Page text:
And this is indeed true. In 2002 Ben Green, who we already met above, proved a result to show this, extending work done previously by another Fields medallist, Jean Bourgain.
Suppose that is a set containing some of the natural numbers from 1 up to some number and that the size of the set is , where is some number between 0 and 1 (so if the size of is half of , then ). Then you can be sure that contains an arithmetic progression of length at least
where is a positive number that only depends on and not on the original set or the number (Here is the basis of the natural logarithm.)
Ben Green has contributed important results to the search for arithmetic progressions. Image: Renate Schmid, copyright MFO.
Your first reaction to this is probably "so what is the value of ?" The answer may seem a bit weird: that’s another question and we don’t really care right now. The important and surprising thing is that such a constant exists at all; that without knowing anything about the initial set we can actually say something about arithmetic progressions in "The set was chosen arbitrarily, there are no restrictions on whatsoever," explains Szemerédi. "But we only had to add to itself and we got something out. This fits with the philosophy that in every chaos there is order. Here we provide the order by adding sets."
But now let’s go a little further. Given a set you can form a new one by considering, not just the sum of any two numbers in , but also the sum of any three, four, five, six, etc, numbers in . The result is a new set called . It contains all the numbers you can express as sums of numbers in , where the sums can be as long or short as you like.
In 2006 Szemerédi and his colleague Van Vu proved that, again, you can say something about arithmetic progressions in without knowing anything about apart from some information about its size. Suppose that the natural numbers in are all less than or equal to some natural number Then contains an arithmetic progression of length as long as the size of is at least where is a positive number that does not depend on the original set or on the number (Again, we don’t really care what is — it’s enough that it exists.)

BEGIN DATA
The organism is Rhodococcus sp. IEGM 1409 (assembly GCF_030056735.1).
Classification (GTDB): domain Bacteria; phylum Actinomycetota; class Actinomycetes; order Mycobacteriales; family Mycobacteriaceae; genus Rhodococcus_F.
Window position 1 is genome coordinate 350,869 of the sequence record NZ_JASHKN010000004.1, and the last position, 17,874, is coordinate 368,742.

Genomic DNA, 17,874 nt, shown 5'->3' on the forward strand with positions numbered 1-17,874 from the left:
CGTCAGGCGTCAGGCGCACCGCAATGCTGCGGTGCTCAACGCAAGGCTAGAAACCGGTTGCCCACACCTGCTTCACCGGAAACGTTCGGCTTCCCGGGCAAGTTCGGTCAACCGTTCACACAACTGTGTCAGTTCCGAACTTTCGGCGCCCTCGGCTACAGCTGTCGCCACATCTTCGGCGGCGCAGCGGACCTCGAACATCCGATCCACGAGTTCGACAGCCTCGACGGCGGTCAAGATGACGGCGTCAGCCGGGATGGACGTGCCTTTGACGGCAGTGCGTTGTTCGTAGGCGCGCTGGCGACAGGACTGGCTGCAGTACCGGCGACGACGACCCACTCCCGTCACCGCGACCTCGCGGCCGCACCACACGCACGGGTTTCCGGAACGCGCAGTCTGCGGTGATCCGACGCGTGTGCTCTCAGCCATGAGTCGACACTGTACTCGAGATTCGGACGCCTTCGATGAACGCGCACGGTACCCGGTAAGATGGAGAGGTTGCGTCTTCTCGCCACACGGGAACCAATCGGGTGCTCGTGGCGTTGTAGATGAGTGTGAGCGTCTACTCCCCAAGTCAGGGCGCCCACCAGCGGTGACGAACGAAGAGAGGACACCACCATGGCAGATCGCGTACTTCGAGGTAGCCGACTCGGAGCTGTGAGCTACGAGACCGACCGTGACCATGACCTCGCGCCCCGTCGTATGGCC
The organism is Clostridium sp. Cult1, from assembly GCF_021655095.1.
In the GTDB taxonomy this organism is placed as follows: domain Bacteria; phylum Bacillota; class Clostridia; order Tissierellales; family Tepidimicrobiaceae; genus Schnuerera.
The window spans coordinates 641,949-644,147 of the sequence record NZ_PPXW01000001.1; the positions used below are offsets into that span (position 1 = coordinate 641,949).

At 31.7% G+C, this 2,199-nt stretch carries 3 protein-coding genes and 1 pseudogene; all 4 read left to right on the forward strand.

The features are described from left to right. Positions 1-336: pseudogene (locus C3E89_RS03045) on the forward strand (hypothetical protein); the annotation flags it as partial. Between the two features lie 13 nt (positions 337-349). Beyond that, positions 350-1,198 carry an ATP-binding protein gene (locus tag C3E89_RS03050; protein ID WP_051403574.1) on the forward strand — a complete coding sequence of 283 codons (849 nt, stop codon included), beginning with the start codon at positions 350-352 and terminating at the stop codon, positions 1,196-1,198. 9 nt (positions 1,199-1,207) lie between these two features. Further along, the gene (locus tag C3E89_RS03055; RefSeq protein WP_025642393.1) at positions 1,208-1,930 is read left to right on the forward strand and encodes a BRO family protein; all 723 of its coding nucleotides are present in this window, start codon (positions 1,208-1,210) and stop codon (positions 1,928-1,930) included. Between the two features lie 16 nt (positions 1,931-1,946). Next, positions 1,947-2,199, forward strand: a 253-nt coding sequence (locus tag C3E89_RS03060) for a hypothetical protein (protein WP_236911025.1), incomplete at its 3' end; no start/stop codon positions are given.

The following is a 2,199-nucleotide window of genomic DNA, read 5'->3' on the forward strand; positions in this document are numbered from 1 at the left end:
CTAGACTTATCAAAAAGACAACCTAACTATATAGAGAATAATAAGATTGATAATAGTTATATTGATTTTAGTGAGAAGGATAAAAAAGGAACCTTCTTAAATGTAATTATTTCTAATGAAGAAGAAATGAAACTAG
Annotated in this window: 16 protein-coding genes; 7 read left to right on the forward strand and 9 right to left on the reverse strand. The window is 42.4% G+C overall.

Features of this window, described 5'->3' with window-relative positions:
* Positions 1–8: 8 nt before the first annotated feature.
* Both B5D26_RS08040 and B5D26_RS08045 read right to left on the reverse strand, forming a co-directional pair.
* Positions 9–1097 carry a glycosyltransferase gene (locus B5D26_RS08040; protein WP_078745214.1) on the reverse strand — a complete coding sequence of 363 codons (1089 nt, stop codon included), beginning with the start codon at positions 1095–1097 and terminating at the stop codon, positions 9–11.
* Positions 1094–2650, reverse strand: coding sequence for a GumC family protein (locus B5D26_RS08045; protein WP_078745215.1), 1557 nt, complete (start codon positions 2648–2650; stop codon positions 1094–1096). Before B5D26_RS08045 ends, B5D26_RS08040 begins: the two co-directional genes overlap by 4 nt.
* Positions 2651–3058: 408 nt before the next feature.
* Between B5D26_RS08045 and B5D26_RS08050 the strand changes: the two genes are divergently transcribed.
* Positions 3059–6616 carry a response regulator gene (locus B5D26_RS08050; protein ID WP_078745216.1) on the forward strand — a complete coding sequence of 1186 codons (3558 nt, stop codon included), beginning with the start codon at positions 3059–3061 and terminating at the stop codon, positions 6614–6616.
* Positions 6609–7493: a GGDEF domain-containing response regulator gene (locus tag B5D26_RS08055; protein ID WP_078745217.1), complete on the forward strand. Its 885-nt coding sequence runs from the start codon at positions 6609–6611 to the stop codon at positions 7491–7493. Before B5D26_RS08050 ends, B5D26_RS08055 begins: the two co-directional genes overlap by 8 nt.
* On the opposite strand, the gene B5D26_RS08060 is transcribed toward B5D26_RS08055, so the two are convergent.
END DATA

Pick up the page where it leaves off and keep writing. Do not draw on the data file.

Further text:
This is just one Szemerédi’s many beautiful results on arithmetic progressions, and the work on them is far from finished. For example, suppose that instead of considering the set of all numbers that can be written as sums of numbers in some original set you only consider the set of all numbers that can be written as sums of distinct numbers in — so if contains the number 1, for example, the sum 1+1 = 2 is not allowed. It turns out that in this case the problem of finding arithmetic progressions becomes a whole lot harder. But that’s one of the fascinating things about number theory: the questions you can ask can be so easy that you could explain them to a child, but they can take decades, or even centuries, of hard maths to answer.
We talked to Endre Szemerédi at the British Mathematical Colloquium 2014, which took place at Queen Mary, University of London last week. You can read more about mathematics at the BMC here. To find out more about intriguing number theory questions, see here.